Tackling Human Rights at Home and Across the Globe
Since 1989, the Orville H. Schell Center for International Human Rights has served as a hub for human rights activities at Yale Law School — and as a home for students preparing for human rights careers.
Its recent work has focused on fighting solitary confinement in Connecticut prisons as well as reporting on human rights abuses around the world. By engaging in these critical issues, The Schell Center and its Lowenstein Clinic are helping students discover how to use their legal training to create lasting, positive change that is making an impact in every corner of the globe.
On February 8, 2021, Connecticut Gov. Ned Lamont announced plans to close Northern Correctional Institution, citing consistent declines in the incarcerated population of the state’s only supermax prison.
The news came as a victory for organizations that had for years been critical of and worked to improve the conditions at Northern — among them, the Lowenstein International Human Rights Clinic at the Schell Center.
Since 2010, Lowenstein Clinic students have challenged the treatment of prisoners at Northern, and especially the use of prolonged solitary confinement, in a variety of ways. At different points, the clinic has represented individual clients at the prison, brought its investigative findings to the U.N. Special Rapporteur on Torture, supported legislative advocacy efforts, and sued the Department of Correction.
The diversity of tactics is typical of the Lowenstein Clinic and the Schell Center. Through the clinic, students have the opportunity to practice every mode of human rights advocacy. “I think that’s what we owe to our students,” said James J. Silk ’89, Director of the Schell Center and the Lowenstein Clinic. The opportunity to gain a broad set of skills helps students “understand the nature of human rights and human rights advocacy, and prepare to be a human rights advocate.”
“We are purposely generalists,” agreed Hope Metcalf, the Schell Center’s Executive Director, who led the Lowenstein Clinic’s work on solitary confinement at Northern. The center does not limit itself to a particular geographic area, type of human rights abuse, or duration of project. Instead, its leaders seek out an array of opportunities for students to learn while making an impact.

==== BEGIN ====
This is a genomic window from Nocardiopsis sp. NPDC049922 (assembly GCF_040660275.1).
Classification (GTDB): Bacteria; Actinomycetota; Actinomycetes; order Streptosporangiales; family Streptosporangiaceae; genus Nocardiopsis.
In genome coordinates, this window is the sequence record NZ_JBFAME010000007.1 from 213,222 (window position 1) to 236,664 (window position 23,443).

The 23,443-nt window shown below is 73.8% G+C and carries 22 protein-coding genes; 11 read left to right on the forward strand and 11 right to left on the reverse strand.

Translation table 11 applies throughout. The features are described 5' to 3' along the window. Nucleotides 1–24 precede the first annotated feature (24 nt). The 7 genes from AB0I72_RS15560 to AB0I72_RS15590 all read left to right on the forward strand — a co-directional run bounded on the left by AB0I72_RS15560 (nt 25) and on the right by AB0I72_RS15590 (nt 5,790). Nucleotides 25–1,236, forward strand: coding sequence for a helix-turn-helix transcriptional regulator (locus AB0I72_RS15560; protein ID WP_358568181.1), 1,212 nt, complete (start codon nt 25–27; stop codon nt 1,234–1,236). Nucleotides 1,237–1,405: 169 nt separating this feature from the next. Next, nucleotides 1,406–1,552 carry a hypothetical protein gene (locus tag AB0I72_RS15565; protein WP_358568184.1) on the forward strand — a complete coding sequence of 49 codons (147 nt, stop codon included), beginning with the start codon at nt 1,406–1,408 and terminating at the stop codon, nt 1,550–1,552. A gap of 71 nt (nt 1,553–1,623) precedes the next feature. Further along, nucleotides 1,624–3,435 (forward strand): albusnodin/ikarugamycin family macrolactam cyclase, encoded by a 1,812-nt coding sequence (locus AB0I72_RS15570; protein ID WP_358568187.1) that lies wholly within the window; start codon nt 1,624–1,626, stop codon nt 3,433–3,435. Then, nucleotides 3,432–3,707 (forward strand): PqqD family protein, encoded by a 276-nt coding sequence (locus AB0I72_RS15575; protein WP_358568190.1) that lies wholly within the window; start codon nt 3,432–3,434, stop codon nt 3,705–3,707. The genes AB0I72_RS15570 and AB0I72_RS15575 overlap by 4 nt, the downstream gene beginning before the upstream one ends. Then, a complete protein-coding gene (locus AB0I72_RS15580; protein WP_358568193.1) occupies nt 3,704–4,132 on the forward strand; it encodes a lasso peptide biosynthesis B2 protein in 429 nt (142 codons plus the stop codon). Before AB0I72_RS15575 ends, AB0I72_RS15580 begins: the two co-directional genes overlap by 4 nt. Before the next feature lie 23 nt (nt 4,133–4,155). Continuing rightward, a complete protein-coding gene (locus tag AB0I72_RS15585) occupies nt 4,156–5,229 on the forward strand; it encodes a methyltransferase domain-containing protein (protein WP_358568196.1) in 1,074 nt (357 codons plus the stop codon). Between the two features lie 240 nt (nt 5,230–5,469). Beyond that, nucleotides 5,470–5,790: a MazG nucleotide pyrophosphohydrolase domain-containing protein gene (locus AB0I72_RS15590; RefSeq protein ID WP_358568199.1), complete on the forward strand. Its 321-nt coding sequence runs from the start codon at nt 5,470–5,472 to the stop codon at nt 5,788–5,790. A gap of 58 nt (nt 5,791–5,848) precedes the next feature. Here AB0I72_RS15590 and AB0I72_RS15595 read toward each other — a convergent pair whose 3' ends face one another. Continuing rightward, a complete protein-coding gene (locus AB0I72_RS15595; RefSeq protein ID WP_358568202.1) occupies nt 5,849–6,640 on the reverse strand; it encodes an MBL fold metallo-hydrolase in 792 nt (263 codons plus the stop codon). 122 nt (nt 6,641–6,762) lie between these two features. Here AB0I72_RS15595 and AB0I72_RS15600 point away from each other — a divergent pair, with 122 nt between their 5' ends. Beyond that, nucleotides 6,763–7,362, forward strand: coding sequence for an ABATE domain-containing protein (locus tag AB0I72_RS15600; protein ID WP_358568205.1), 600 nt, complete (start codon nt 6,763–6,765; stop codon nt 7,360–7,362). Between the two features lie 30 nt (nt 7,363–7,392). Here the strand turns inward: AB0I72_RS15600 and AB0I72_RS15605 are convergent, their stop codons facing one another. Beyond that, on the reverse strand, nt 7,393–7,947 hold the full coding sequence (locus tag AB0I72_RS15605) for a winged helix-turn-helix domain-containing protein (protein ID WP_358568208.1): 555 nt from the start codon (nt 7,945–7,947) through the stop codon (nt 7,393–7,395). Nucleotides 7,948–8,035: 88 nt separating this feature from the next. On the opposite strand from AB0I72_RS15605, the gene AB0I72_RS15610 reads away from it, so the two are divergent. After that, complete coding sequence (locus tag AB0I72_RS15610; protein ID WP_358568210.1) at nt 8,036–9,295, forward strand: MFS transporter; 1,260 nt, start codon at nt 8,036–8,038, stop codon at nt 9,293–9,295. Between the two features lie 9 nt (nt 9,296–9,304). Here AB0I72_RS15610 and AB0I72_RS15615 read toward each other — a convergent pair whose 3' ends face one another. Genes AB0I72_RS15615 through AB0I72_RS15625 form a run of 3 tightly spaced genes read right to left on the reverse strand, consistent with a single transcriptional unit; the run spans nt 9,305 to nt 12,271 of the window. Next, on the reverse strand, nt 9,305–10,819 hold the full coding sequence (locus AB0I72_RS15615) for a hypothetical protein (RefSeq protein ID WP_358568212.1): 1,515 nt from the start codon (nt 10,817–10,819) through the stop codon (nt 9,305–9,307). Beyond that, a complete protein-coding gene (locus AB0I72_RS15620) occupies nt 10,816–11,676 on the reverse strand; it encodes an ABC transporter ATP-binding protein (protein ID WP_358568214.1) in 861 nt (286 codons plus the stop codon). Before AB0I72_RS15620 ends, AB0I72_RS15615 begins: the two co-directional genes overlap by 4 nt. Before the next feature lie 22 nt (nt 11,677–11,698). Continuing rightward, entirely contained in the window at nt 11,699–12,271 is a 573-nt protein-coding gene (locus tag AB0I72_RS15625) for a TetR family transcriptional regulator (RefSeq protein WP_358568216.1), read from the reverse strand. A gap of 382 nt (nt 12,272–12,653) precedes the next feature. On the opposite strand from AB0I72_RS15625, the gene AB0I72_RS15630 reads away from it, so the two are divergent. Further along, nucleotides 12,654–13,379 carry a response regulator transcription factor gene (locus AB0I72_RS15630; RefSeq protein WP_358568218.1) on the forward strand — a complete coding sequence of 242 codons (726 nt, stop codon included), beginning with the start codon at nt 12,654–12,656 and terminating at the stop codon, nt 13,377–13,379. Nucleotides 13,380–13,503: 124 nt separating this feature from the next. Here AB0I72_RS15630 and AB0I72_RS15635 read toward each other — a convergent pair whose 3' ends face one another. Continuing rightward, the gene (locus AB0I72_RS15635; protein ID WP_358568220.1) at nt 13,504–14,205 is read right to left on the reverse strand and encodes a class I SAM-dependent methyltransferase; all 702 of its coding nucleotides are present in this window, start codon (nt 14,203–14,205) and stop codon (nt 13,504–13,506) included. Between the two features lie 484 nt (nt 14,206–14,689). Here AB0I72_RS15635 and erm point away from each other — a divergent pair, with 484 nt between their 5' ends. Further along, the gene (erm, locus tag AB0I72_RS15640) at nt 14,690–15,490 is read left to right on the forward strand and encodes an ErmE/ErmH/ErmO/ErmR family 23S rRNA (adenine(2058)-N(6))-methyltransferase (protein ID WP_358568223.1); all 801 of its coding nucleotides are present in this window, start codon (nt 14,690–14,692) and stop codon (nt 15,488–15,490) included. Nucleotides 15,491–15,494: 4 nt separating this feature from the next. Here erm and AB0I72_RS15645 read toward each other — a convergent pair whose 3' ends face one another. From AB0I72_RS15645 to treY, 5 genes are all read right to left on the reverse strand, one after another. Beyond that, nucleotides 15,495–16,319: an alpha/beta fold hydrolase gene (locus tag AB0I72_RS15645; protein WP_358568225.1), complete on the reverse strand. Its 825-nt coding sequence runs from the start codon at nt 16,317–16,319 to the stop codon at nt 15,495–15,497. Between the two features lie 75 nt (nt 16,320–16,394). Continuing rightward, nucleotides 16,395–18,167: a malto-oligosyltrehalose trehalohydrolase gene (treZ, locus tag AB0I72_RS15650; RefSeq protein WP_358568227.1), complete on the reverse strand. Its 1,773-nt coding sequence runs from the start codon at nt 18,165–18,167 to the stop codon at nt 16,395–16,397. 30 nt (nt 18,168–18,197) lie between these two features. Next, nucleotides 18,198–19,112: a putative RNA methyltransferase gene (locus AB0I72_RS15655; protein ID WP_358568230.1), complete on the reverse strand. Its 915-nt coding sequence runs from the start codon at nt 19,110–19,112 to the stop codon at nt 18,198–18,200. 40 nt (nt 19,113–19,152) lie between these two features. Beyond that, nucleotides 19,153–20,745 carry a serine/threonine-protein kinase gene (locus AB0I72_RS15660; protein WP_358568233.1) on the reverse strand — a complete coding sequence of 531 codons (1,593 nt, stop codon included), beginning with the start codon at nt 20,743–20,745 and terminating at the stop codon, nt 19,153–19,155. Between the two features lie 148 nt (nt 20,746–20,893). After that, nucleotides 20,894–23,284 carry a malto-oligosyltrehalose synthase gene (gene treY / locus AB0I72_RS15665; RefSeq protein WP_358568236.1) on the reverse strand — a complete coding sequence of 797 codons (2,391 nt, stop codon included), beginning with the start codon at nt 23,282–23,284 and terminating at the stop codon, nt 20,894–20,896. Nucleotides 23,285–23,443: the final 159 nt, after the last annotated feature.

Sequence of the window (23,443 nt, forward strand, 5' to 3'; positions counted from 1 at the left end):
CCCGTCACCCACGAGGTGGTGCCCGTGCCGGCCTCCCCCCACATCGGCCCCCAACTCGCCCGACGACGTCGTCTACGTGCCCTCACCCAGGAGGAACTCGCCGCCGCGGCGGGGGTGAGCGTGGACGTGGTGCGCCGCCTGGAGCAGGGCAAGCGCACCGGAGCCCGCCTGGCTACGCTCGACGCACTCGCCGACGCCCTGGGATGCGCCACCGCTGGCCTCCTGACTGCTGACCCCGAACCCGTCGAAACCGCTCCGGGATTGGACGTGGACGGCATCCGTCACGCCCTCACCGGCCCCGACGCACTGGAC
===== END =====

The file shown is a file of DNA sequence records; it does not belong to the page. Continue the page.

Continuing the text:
“It’s important for students to be introduced to what it means to work with distant partners, often facing urgent and horrific violations, as well as those closer to home — what one scholar I respect calls ‘quotidian violations,’” said Silk.
“It’s important for students to be introduced to what it means to work with distant partners, often facing urgent and horrific violations, as well as those closer to home.”
—Professor James J. Silk
Northern, which sat just over an hour outside New Haven, was certainly close to home. And the alleged human rights violations taking place there, which included prolonged periods of isolation and in-cell shackling, warranted as much attention as any international issue. Indeed, in response to a 2019 letter from the Lowenstein Clinic outlining its findings on conditions at the prison, Nils Melzer, the U.N. Special Rapporteur on Torture, said several of Northern’s routine practices “may well amount to torture” and violate international law.
Metcalf ’s interest in prison reform began in the early 2000s, when she represented José Padilla, an American citizen who was declared an enemy combatant and allegedly tortured in military detention. Eventually, Padilla’s case was transferred to the U.S. criminal justice system; ultimately, he was found guilty and sent to the federal supermax prison in Colorado. There, Metcalf quickly discovered, “he was more or less subject to the same conditions, but it inspired zero public outrage.”
When Metcalf joined the Schell Center, she learned the ACLU of Connecticut was investigating abuses at Northern. She saw an opportunity to bring her experience — and the resources of the Lowenstein Clinic — to that effort.
Initially, Metcalf and her students focused on establishing the facts: how solitary confinement was being used, on whom, and for how long. But over time, a project that was originally intended to produce a report evolved into something larger.
“It was a fluid and multifaceted approach,” recalled Helen Vera ’13, who is now an attorney in the U.S. Department of Justice’s Civil Rights Division. In addition to working with clients, she and other students met with officials at the Connecticut Department of Correction. Those conversations produced some policy changes at the prison, but not everything they hoped to see.
The work was pedagogically and emotionally challenging, but, Vera said, “it’s one of the strongest and, in a way, happiest memories of law school — being with the group from the clinic, sitting around the table and working stuff out together.”
There was still plenty left to work out by the time Ify Chikezie ’22 joined the project in 2021. The Lowenstein Clinic was supporting Stop Solitary CT’s efforts to pass a prison reform bill, and, in partnership with Disability Rights Connecticut, preparing to sue the Department of Correction on behalf of prisoners with mental illness. “It was incredible to be able to pitch in to the project while so many of those pieces were at those junctures,” Chikezie said.